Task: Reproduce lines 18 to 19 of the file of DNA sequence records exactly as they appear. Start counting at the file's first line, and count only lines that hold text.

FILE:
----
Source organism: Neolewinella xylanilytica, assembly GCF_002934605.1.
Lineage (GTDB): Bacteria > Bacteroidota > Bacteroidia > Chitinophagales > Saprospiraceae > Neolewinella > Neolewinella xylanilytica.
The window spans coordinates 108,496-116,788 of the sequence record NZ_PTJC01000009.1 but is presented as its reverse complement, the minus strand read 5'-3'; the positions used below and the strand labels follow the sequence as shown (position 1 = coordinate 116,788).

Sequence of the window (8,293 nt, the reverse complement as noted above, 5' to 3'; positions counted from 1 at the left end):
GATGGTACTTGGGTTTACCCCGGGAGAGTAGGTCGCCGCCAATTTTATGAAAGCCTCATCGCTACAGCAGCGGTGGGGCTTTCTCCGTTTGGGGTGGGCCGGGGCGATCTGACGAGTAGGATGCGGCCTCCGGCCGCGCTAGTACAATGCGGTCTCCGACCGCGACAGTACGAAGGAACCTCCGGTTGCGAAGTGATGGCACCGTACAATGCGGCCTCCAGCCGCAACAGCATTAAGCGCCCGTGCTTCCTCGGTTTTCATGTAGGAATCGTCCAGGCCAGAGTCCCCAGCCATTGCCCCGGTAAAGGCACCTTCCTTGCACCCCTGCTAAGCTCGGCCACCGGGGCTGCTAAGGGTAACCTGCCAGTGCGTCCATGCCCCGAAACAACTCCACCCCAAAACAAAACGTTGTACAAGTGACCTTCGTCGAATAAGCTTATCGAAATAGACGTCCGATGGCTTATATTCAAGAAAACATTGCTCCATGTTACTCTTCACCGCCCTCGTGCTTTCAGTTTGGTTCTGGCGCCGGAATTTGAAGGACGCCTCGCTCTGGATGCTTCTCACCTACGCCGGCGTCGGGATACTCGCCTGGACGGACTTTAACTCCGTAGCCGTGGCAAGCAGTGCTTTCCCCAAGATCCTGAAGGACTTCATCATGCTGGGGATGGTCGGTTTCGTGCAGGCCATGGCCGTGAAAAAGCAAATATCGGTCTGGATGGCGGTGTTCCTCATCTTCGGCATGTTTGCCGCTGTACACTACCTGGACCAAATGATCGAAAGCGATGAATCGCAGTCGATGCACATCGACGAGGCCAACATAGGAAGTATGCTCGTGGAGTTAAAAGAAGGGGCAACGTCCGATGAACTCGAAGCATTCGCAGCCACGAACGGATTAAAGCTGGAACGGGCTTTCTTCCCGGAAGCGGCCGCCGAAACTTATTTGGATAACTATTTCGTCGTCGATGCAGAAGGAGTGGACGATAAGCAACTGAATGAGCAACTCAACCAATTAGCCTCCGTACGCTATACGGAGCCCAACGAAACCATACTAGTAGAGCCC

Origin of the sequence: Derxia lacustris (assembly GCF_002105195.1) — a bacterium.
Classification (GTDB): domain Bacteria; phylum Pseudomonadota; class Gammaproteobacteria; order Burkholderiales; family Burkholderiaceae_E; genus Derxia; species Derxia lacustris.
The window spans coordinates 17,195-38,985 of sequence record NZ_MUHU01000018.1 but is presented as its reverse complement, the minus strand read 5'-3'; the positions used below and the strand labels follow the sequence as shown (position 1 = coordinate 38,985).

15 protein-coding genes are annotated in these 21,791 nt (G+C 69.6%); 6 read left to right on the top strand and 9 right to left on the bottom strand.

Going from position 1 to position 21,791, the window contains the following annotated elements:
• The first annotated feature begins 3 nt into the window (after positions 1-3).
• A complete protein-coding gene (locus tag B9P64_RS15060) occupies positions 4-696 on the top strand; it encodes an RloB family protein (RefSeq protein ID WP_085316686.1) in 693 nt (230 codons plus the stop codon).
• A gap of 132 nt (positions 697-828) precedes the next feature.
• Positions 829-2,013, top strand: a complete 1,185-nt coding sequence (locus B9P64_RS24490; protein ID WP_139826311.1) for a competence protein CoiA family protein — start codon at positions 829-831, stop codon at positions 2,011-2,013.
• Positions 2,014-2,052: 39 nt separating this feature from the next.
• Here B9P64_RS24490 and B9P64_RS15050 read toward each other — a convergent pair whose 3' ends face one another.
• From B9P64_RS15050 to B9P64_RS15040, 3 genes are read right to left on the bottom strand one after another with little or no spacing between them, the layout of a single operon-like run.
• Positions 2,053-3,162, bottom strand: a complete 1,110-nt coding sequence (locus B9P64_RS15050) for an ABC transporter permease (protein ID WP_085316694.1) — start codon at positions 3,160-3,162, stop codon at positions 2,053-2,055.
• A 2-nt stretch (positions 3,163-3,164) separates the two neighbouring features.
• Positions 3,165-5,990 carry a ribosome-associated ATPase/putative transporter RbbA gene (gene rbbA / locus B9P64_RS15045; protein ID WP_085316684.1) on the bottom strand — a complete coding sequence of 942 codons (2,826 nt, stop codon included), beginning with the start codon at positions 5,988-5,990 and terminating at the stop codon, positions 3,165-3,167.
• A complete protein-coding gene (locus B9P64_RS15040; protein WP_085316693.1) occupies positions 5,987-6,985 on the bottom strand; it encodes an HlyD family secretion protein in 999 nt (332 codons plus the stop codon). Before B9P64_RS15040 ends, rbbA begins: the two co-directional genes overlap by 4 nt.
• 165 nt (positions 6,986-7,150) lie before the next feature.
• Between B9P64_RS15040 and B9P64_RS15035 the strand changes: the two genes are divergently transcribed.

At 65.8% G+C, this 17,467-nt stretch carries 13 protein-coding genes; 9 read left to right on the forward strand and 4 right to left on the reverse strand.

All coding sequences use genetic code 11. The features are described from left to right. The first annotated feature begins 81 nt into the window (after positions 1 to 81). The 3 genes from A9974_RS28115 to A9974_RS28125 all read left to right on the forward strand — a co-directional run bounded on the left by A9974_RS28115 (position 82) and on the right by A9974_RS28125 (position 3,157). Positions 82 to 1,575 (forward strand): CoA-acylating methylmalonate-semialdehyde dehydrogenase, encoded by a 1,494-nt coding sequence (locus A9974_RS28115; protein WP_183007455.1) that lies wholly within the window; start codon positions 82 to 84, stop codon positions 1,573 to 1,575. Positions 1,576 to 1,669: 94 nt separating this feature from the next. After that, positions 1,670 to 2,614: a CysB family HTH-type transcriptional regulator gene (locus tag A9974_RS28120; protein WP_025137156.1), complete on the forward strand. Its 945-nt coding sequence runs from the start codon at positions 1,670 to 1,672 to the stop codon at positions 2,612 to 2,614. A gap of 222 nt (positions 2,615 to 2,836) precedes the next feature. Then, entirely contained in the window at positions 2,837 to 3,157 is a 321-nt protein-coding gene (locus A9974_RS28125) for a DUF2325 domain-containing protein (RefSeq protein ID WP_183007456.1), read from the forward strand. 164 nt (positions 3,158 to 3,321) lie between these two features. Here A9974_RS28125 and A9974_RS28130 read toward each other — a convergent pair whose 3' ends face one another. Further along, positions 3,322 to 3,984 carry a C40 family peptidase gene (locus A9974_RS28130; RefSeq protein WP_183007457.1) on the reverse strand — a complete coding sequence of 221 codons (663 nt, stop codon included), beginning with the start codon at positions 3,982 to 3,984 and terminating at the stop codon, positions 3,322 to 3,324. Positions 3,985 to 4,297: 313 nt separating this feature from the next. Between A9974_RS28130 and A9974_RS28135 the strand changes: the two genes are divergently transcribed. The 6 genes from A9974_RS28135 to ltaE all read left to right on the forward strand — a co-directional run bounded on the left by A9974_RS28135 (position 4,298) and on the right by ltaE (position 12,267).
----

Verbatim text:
• Positions 2,053-3,162, bottom strand: a complete 1,110-nt coding sequence (locus B9P64_RS15050) for an ABC transporter permease (protein ID WP_085316694.1) — start codon at positions 3,160-3,162, stop codon at positions 2,053-2,055.
• A 2-nt stretch (positions 3,163-3,164) separates the two neighbouring features.